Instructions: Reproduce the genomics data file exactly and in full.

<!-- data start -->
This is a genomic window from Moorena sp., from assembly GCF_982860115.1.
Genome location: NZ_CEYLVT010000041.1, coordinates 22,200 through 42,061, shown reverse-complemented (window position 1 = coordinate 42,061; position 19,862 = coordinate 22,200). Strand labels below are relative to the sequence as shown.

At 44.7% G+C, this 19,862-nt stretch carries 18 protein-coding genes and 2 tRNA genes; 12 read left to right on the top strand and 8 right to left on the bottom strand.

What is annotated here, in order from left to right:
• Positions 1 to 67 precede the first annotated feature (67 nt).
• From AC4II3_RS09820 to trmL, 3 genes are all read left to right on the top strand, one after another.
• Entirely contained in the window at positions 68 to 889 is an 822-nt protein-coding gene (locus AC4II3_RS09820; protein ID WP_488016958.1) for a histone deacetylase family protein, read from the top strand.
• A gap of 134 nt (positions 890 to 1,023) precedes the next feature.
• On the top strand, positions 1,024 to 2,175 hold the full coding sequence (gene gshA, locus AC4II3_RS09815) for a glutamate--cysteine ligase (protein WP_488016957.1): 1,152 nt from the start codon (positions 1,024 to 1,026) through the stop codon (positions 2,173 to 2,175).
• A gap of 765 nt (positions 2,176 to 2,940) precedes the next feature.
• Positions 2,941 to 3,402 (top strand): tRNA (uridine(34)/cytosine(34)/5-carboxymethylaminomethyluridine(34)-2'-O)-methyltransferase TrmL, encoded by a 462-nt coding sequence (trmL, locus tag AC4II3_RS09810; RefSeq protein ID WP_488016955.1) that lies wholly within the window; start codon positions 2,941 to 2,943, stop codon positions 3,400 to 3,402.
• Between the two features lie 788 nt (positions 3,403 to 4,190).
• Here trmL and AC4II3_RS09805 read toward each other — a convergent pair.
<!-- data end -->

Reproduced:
This is a genomic window from Moorena sp., from assembly GCF_982860115.1.
Genome location: NZ_CEYLVT010000041.1, coordinates 22,200 through 42,061, shown reverse-complemented (window position 1 = coordinate 42,061; position 19,862 = coordinate 22,200). Strand labels below are relative to the sequence as shown.

At 44.7% G+C, this 19,862-nt stretch carries 18 protein-coding genes and 2 tRNA genes; 12 read left to right on the top strand and 8 right to left on the bottom strand.

What is annotated here, in order from left to right:
• Positions 1 to 67 precede the first annotated feature (67 nt).
• From AC4II3_RS09820 to trmL, 3 genes are all read left to right on the top strand, one after another.
• Entirely contained in the window at positions 68 to 889 is an 822-nt protein-coding gene (locus AC4II3_RS09820; protein ID WP_488016958.1) for a histone deacetylase family protein, read from the top strand.
• A gap of 134 nt (positions 890 to 1,023) precedes the next feature.
• On the top strand, positions 1,024 to 2,175 hold the full coding sequence (gene gshA, locus AC4II3_RS09815) for a glutamate--cysteine ligase (protein WP_488016957.1): 1,152 nt from the start codon (positions 1,024 to 1,026) through the stop codon (positions 2,173 to 2,175).
• A gap of 765 nt (positions 2,176 to 2,940) precedes the next feature.
• Positions 2,941 to 3,402 (top strand): tRNA (uridine(34)/cytosine(34)/5-carboxymethylaminomethyluridine(34)-2'-O)-methyltransferase TrmL, encoded by a 462-nt coding sequence (trmL, locus tag AC4II3_RS09810; RefSeq protein ID WP_488016955.1) that lies wholly within the window; start codon positions 2,941 to 2,943, stop codon positions 3,400 to 3,402.
• Between the two features lie 788 nt (positions 3,403 to 4,190).
• Here trmL and AC4II3_RS09805 read toward each other — a convergent pair.